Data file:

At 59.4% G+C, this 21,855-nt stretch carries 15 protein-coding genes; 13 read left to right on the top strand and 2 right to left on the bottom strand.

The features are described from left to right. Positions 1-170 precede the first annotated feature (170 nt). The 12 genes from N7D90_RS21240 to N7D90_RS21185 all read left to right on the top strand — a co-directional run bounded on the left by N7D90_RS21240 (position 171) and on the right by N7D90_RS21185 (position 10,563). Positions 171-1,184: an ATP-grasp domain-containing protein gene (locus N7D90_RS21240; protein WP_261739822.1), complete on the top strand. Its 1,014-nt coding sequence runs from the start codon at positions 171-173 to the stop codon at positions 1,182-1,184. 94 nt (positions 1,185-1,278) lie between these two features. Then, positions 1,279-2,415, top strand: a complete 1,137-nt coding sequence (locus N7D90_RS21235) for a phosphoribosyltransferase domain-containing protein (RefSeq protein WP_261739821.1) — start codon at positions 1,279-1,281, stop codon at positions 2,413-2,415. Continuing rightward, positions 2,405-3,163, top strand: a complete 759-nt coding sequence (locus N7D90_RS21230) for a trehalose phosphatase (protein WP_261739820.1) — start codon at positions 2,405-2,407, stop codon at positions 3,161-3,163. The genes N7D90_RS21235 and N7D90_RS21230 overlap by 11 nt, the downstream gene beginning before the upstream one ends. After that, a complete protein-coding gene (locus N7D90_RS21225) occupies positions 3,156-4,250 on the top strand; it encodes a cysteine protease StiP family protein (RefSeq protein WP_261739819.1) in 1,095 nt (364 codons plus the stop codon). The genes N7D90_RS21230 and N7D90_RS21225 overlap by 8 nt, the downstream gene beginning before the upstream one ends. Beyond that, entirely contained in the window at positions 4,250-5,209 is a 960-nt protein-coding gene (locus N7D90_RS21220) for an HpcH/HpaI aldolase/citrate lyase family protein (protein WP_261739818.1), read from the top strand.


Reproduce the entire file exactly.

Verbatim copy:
At 59.4% G+C, this 21,855-nt stretch carries 15 protein-coding genes; 13 read left to right on the top strand and 2 right to left on the bottom strand.

The features are described from left to right. Positions 1-170 precede the first annotated feature (170 nt). The 12 genes from N7D90_RS21240 to N7D90_RS21185 all read left to right on the top strand — a co-directional run bounded on the left by N7D90_RS21240 (position 171) and on the right by N7D90_RS21185 (position 10,563). Positions 171-1,184: an ATP-grasp domain-containing protein gene (locus N7D90_RS21240; protein WP_261739822.1), complete on the top strand. Its 1,014-nt coding sequence runs from the start codon at positions 171-173 to the stop codon at positions 1,182-1,184. 94 nt (positions 1,185-1,278) lie between these two features. Then, positions 1,279-2,415, top strand: a complete 1,137-nt coding sequence (locus N7D90_RS21235) for a phosphoribosyltransferase domain-containing protein (RefSeq protein WP_261739821.1) — start codon at positions 1,279-1,281, stop codon at positions 2,413-2,415. Continuing rightward, positions 2,405-3,163, top strand: a complete 759-nt coding sequence (locus N7D90_RS21230) for a trehalose phosphatase (protein WP_261739820.1) — start codon at positions 2,405-2,407, stop codon at positions 3,161-3,163. The genes N7D90_RS21235 and N7D90_RS21230 overlap by 11 nt, the downstream gene beginning before the upstream one ends. After that, a complete protein-coding gene (locus N7D90_RS21225) occupies positions 3,156-4,250 on the top strand; it encodes a cysteine protease StiP family protein (RefSeq protein WP_261739819.1) in 1,095 nt (364 codons plus the stop codon). The genes N7D90_RS21230 and N7D90_RS21225 overlap by 8 nt, the downstream gene beginning before the upstream one ends. Beyond that, entirely contained in the window at positions 4,250-5,209 is a 960-nt protein-coding gene (locus N7D90_RS21220) for an HpcH/HpaI aldolase/citrate lyase family protein (protein WP_261739818.1), read from the top strand.